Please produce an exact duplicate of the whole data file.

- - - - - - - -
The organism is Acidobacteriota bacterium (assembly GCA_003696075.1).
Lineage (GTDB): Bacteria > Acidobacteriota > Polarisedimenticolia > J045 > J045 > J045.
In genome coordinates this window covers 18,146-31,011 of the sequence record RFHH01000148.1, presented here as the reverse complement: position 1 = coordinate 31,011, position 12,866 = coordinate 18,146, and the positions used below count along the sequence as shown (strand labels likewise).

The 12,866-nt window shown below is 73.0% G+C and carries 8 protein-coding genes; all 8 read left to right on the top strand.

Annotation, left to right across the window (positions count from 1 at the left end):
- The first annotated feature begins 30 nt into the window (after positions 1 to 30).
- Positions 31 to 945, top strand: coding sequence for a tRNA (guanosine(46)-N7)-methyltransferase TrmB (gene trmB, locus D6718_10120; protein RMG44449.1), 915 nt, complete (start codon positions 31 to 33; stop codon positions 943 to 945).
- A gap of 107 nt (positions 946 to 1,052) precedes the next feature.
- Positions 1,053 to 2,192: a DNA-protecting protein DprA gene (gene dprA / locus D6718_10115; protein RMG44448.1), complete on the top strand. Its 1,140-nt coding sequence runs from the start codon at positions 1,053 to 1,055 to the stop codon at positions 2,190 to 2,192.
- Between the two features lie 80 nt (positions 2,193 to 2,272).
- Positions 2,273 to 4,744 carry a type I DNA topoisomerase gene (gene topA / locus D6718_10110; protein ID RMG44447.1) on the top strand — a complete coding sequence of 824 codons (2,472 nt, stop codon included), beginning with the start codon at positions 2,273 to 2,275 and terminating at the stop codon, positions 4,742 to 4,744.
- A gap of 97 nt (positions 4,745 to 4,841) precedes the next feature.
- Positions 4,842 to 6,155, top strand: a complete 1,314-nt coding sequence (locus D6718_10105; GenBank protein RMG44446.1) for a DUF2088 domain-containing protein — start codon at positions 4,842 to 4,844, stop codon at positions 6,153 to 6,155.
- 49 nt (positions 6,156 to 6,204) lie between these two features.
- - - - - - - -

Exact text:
The organism is Acidobacteriota bacterium (assembly GCA_003696075.1).
Lineage (GTDB): Bacteria > Acidobacteriota > Polarisedimenticolia > J045 > J045 > J045.
In genome coordinates this window covers 18,146-31,011 of the sequence record RFHH01000148.1, presented here as the reverse complement: position 1 = coordinate 31,011, position 12,866 = coordinate 18,146, and the positions used below count along the sequence as shown (strand labels likewise).

The 12,866-nt window shown below is 73.0% G+C and carries 8 protein-coding genes; all 8 read left to right on the top strand.

Annotation, left to right across the window (positions count from 1 at the left end):
- The first annotated feature begins 30 nt into the window (after positions 1 to 30).
- Positions 31 to 945, top strand: coding sequence for a tRNA (guanosine(46)-N7)-methyltransferase TrmB (gene trmB, locus D6718_10120; protein RMG44449.1), 915 nt, complete (start codon positions 31 to 33; stop codon positions 943 to 945).
- A gap of 107 nt (positions 946 to 1,052) precedes the next feature.
- Positions 1,053 to 2,192: a DNA-protecting protein DprA gene (gene dprA / locus D6718_10115; protein RMG44448.1), complete on the top strand. Its 1,140-nt coding sequence runs from the start codon at positions 1,053 to 1,055 to the stop codon at positions 2,190 to 2,192.
- Between the two features lie 80 nt (positions 2,193 to 2,272).
- Positions 2,273 to 4,744 carry a type I DNA topoisomerase gene (gene topA / locus D6718_10110; protein ID RMG44447.1) on the top strand — a complete coding sequence of 824 codons (2,472 nt, stop codon included), beginning with the start codon at positions 2,273 to 2,275 and terminating at the stop codon, positions 4,742 to 4,744.
- A gap of 97 nt (positions 4,745 to 4,841) precedes the next feature.
- Positions 4,842 to 6,155, top strand: a complete 1,314-nt coding sequence (locus D6718_10105; GenBank protein RMG44446.1) for a DUF2088 domain-containing protein — start codon at positions 4,842 to 4,844, stop codon at positions 6,153 to 6,155.
- 49 nt (positions 6,156 to 6,204) lie between these two features.